Antinuclear

Australian news, and some related international items

Australia follows nuclear weapons powers in boycotting UN treaty outlawing nuclear weapons

Australia joins boycott of UN treaty outlawing nuclear weapons

Foreign Minister Julie Bishop joined representatives from the US, Britain, France and others who were absent from the event at the annual United Nations gathering of world leaders overnight.

A total of 51 countries lined up to sign the new treaty.

 The treaty was adopted by 122 countries at the United Nations in July following negotiations led by Austria, Brazil, Mexico, South Africa and New Zealand.

None of the nine countries that possess nuclear weapons — the United States, Russia, Britain, China, France, India, Pakistan, North Korea and Israel — took part in the negotiations.

“There remain some fifteen thousand nuclear weapons in existence. We cannot allow these doomsday weapons to endanger our world and our children’s future,” UN Secretary-General Antonio Guterres said as he opened the treaty for signing.

NATO condemned the treaty, saying that it may in fact be counter-productive by creating divisions.

As leaders formally signed on the sidelines of the annual UN General Assembly, Secretary-General Antonio Guterres hailed as historic the first multilateral disarmament treaty in more than two decades.

But Guterres acknowledged that much work was needed to rid the world of its stockpile of 15,000 atomic warheads.

“Today we rightfully celebrate a milestone. Now we must continue along the hard road towards the elimination of nuclear arsenals,” said Guterres.

The treaty will enter into force when 50 countries have signed and ratified it, a process that could take months or years.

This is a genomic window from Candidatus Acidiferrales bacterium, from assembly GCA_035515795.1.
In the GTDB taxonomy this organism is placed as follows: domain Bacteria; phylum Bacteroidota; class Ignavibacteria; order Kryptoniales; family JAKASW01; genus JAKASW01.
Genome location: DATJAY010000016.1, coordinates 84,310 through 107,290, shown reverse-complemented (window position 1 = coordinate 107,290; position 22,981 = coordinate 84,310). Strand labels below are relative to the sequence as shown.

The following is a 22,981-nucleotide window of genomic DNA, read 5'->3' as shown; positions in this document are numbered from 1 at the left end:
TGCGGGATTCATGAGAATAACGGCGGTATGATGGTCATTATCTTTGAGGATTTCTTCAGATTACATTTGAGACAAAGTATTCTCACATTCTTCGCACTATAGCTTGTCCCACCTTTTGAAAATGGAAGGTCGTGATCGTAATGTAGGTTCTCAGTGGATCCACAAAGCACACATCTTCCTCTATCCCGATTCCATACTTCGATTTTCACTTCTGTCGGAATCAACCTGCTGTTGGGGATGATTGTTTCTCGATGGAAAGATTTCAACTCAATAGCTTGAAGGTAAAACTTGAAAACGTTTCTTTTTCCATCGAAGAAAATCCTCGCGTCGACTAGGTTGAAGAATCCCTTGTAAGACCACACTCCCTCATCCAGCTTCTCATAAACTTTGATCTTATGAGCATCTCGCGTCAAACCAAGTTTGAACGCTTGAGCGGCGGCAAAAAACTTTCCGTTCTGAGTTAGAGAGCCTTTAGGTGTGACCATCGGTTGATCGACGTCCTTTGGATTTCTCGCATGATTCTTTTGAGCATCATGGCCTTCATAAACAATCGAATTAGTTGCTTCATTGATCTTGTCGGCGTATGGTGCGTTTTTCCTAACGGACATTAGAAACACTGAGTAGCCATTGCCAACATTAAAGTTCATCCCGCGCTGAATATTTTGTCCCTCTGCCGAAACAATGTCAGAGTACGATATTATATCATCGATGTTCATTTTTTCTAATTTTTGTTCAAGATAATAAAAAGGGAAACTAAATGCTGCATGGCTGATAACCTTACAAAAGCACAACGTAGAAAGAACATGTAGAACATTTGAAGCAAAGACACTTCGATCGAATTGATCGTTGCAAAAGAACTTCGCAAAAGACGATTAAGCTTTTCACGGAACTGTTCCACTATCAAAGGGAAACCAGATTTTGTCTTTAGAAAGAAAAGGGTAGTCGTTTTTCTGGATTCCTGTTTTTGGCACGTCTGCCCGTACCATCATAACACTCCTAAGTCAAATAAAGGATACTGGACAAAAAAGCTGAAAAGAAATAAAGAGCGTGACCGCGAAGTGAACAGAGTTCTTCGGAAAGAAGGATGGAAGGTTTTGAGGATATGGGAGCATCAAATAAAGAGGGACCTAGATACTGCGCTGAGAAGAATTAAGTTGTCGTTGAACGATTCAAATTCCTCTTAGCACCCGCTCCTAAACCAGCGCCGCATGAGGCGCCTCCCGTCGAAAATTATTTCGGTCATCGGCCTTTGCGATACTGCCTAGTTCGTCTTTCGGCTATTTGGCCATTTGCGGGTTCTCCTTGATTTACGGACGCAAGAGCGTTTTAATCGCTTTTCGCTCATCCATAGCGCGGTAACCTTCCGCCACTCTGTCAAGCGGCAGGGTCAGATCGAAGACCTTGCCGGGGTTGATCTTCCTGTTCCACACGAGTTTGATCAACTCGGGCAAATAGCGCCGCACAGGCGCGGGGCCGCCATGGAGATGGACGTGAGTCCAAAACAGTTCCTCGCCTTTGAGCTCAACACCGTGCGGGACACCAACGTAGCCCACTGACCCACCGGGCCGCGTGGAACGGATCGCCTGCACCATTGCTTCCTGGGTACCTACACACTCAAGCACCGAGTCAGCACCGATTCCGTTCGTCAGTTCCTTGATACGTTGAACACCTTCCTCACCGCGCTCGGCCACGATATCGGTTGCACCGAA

“At a time when the world needs to remain united in the face of growing threats, in particular the grave threat posed by North Korea’s nuclear program, the treaty fails to take into account these urgent security challenges,” the 29-nation Western alliance said.

It added: “Seeking to ban nuclear weapons through a treaty that will not engage any state actually possessing nuclear weapons will not be effective, will not reduce nuclear arsenals, and will neither enhance any country’s security, nor international peace and stability.

Rejecting need for nuclear weapons

Foreign Minister Sebastian Kurz of Austria, one of the few Western European nations that is not in NATO, rejected the idea that nuclear weapons were indispensable for security.

“If you look at the world’s current challenges, this narrative is not only false, it is dangerous,” he told AFP.

“The new treaty on the prohibition on nuclear weapons provides a real alternative for security: a world without any nuclear weapons, where everyone is safer, where no one needs to possess these weapons,” he said.

Brazilian President Michel Temer was the first to sign the treaty. Others included South African President Jacob Zuma and representatives from Indonesia, Ireland and Malaysia as well as the Palestinian Authority and the Vatican.

But even Japan, the only nation to have suffered atomic attack and a longstanding advocate of abolishing nuclear weapons, boycotted the treaty negotiations……http://www.9news.com.au/world/2017/09/21/00/50/51-countries-line-up-to-sign-un-treaty-outlawing-nuclear-weapons

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September 21, 2017 - Posted by | AUSTRALIA - NATIONAL, politics international, weapons and war

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